Coin Value Finder » 1901 Indian Penny Value: are No mint mark worth money?

1901 Indian Penny Value: are No mint mark worth money?

If you want to find out almost everything there is to know about the 1901 Indian Head Penny, you have come to the right place. Its value, value chart, grading, history, errors, frequently asked questions…The list goes on. So do not waste any more time and start reading!

1901 Indian Penny Details

1901 Indian Penny

Indian Head Pennies are some of the most interesting coins you can find in America, not only because of their appearance but also the stories related to their design.

Although this coin is called Indian Head, the obverse actually shows a Caucasian Lady Liberty wearing the traditional Native American headwear with bird feathers.

Part of the headpiece on the Indian penny is also a headband with the legend LIBERTY written on it.

It is a term that symbolizes widespread freedom in the United States and represents a deeply held principle upon which the country was founded and that the country as a whole strongly embraces that until today.

When this penny first appeared, there were rumors that the lady depicted on the obverse was Longrace’s twelve-year-old daughter. Allegedly, he got the inspiration for the coin’s design when one day, he observed her trying on traditional Native American headwear in a shop.

But this rumor stayed only a rumor since, at the time of the coin’s creation, she was 30 years old. In fact, according to Longacre, he based the features of the Lady Liberty on a statue of “Crouching Venus”, which was borrowed from the Vatican and located in Philadelphia.

Indian Head Pennies were created and entered into circulation in 1859, which is interesting because, at that time, Native American tribes were losing their lands and were being transferred and relocated to reservations.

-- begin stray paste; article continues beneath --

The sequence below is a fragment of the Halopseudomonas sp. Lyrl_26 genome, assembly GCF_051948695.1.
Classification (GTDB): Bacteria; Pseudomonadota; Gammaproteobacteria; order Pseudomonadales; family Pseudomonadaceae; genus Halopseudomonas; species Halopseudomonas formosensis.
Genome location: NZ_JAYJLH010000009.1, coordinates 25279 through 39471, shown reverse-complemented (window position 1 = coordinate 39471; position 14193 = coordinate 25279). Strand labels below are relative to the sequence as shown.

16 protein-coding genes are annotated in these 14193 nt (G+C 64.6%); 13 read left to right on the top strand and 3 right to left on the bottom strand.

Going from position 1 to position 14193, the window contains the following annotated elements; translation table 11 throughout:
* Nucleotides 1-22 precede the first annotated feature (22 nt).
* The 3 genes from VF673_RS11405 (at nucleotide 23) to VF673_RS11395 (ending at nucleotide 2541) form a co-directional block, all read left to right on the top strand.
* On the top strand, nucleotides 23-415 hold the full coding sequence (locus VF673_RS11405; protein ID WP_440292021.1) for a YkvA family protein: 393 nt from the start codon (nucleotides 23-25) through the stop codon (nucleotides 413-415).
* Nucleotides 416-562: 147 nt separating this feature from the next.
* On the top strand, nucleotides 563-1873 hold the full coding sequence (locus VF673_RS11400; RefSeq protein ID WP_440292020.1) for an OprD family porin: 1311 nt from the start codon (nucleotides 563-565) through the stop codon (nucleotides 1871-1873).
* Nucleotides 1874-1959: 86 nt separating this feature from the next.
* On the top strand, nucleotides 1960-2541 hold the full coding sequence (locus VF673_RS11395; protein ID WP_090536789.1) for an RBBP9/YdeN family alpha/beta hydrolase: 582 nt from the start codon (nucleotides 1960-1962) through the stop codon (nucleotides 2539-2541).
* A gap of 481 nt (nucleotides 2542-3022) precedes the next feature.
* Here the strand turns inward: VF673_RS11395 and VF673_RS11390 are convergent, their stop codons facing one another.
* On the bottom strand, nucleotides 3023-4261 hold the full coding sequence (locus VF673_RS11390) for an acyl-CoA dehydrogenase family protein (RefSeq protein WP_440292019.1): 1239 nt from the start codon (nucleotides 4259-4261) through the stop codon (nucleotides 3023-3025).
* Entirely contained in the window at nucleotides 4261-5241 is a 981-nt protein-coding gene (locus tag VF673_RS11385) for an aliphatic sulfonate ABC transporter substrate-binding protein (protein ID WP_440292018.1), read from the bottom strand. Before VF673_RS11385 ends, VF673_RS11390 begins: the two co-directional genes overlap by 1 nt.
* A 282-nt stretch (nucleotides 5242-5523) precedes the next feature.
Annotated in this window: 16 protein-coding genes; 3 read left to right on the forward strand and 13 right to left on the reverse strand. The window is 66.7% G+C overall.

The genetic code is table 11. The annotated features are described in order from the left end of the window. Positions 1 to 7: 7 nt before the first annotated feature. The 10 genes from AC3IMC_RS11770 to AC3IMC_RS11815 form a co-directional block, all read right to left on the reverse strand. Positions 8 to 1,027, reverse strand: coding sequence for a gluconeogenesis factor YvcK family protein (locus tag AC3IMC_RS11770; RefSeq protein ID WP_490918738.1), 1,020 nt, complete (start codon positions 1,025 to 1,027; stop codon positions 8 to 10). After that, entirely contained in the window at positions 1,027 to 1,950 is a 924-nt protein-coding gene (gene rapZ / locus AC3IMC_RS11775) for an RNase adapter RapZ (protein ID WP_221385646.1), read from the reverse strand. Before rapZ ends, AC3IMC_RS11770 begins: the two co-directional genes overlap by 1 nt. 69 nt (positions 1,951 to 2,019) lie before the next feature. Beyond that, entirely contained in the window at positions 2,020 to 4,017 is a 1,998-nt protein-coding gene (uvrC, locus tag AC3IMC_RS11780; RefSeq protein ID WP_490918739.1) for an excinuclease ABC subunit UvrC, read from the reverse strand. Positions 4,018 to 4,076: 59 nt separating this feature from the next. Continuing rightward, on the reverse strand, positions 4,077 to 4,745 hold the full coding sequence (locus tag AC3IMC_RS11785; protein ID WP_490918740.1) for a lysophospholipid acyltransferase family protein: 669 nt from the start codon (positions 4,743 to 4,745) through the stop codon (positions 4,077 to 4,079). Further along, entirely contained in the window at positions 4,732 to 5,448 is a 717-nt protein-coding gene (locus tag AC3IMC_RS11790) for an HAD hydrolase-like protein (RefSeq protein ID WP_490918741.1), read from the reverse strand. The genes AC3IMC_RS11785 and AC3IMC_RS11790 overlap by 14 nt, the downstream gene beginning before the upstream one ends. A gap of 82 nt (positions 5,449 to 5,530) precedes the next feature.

Lady Liberty is surrounded by the inscription UNITED STATES on the right side and OF AMERICA on the left. On the bottom rim is written 1901, representing the year this series of Indian Head Penny was minted.

When it comes to the reverse side of the 1901 Indian Head Penny, ONE CENT is written in the center of the coin, representing its denomination.

The coin’s top rim features a shield, while the inscription ONE CENT is surrounded by two oak wreaths on the sides. On the bottom rim of the coin, you can see a bow ribbon that ties the two wreaths and three arrows pointing to the right.

The 1901 Indian Head Penny is a relatively slim and light coin with a thickness of 0.03938 inches (1 mm) and a weight of 0.1097 ounces (3.11 g). It has three compounds, out of which copper is the heaviest, with 95%, while the other 5% is made of zinc and tin.

  • Type: Indian Head Penny (1859 – 1909)
  • Edge: Plain
  • Shape: Round
  • Mint Mark: No Mark
  • Place of Minting: Philadelphia
  • Year of minting: 1901
  • Face Value: One cent ($0.01)
  • Melt Value: $0.0269 (12/2/2023)
  • Quantity produced: 79,611,143
  • Designer: James B. Longacre
  • Composition: 95% copper, 5% tin, and zinc
  • Mass: 0.1097 ounces (3.11 g)
  • Thickness: 0.03938 inches (1 mm)
  • Diameter: 1.75 inches (19 mm)

1901 Indian Head Penny Value Chart

Condition No Mint Mark 1901 Indian Head Penny
Good $3
Very Good $3.30
Fine $5
Very Fine $6.65
Extra Fine $12
AU $22
Mint State 60 $43
Mint State 63 $65
Proof 63 $160

1901 Indian Head Penny Value And Varieties Guide

The 1901 Indian Head one-cent coin was minted only at the main Mint in Philadelphia. In 1901, 79,611,143 specimens of this coin were produced. Only a little less than 2,000 of them, which were proof coins, were kept.

It has been more than 120 years since these coins were put into circulation, which, on the one hand, increased their value since they are relatively old, but on the other hand, it also decreased as there was a lot of opportunity and time for them to wear out and get damaged.

Precisely because of this, their value depends on the condition, which means that only well-preserved 1901 Indian Head Pennies can fetch big money.

No Mint Mark 1901 Indian Head Penny Value

1901 No Mint Mark Indian Head Penny

  • Type: Indian Head Penny
  • Edge: Plain